3 thoughts on “Was the potential of a Confederate capture of Nashville in 1864 likely?

  1. In my upcoming book, “The Lost Papers of Confederate General John Bell Hood” (Savas Beatie 2014) is a letter Hood wrote to Sarah Dorsey in 1867. Apparently Dorsey asked Hood the intent of the Tennessee Campaign.

    New Orleans, March 30, ‘67

    Miss Sarah A. Dorsey.

    My experience as a soldier taught me at an early day during the Revolution that an army could not retreat in the face of an enemy without great loss in spirit and numbers.

    The Army of Tennessee, when I assumed command, having lost over twenty-thousand effective men during an unfortunate retreat of over one-hundred miles, was not in condition for pitched battle. And as we can alone rely on offensive flows to guard long lines, such as the one extending from Mobile to Richmond Va. I felt that my position was an embarrassing one; but could not refuse to comply with the orders & wishes of those in authority, altho I did not desire the command.

    The holding of my position around Atlanta for forty three days improved the morale of the soldiers, but finally being forced to abandon this untenable city, again causing the recommence of retreat, my army was very much discouraged to find itself standing upon the flat plains of Ga, with all the mountain fortresses in their front, depots drained to the last recruit, and with no spring ridge between them and the sea.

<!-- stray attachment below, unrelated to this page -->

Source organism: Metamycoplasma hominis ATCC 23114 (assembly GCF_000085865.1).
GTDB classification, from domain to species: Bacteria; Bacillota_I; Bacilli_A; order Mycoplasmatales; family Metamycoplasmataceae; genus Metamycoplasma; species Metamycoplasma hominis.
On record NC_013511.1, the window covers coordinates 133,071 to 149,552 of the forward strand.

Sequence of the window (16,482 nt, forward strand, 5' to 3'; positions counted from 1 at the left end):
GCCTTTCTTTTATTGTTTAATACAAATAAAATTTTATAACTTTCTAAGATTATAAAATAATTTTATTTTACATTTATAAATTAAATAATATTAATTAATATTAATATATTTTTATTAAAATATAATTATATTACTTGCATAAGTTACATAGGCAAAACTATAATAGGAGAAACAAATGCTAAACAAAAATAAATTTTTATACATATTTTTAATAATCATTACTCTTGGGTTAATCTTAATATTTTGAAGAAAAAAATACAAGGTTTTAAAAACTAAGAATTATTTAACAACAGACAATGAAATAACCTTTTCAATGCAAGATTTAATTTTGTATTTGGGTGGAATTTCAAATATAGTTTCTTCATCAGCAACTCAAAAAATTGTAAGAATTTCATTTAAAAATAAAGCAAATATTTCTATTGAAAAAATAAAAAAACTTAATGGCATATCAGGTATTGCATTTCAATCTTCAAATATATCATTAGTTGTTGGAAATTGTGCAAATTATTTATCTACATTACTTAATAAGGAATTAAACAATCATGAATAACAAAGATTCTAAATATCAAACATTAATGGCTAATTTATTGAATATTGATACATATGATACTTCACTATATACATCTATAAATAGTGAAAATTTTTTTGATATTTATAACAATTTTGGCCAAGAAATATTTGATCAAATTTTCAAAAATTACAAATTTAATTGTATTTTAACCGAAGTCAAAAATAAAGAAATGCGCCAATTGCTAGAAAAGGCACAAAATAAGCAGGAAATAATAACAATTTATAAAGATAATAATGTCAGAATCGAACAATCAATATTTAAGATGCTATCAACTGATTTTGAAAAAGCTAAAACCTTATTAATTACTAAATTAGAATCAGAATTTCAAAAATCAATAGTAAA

Twas here that all the Corps Commanders expressed the opinion “that to stand still was certain ruin, and recommended that the offensive be taken as the only hope of improving & increasing the army.” Miss, Ala, Georgia & the Carolinas having no men at the rendezvous that could be sent to my aid, I decided to push forward into Tenn, attempt the capture of Nashville, move into Kentucky and open communications with Genl. Lee.

    This accomplished I thought would compel Genl. Sherman to abandon the swamps of Georgia and accept battle between the waters of the Cumberland & Ohio.

    The capture of Nashville and regaining so much lost territory, I was quite certain would give new life to our people, recruit our thinned ranks, and give that tone to the army I had been so long accustomed in Virginia, which I hoped would ensure victory to our arms, and finally secure our freedom.
    Accidents however, perhaps beyond human control caused the campaign to fail at a time when the fruits of victory were seemingly within our grasp.

    Respectfully,

    J. B. Hood

  2. Your right telling history it is a great letter that lets one ine the Gen. Mindset.along with you I am waiting for the forthcoming book of unpublished letters.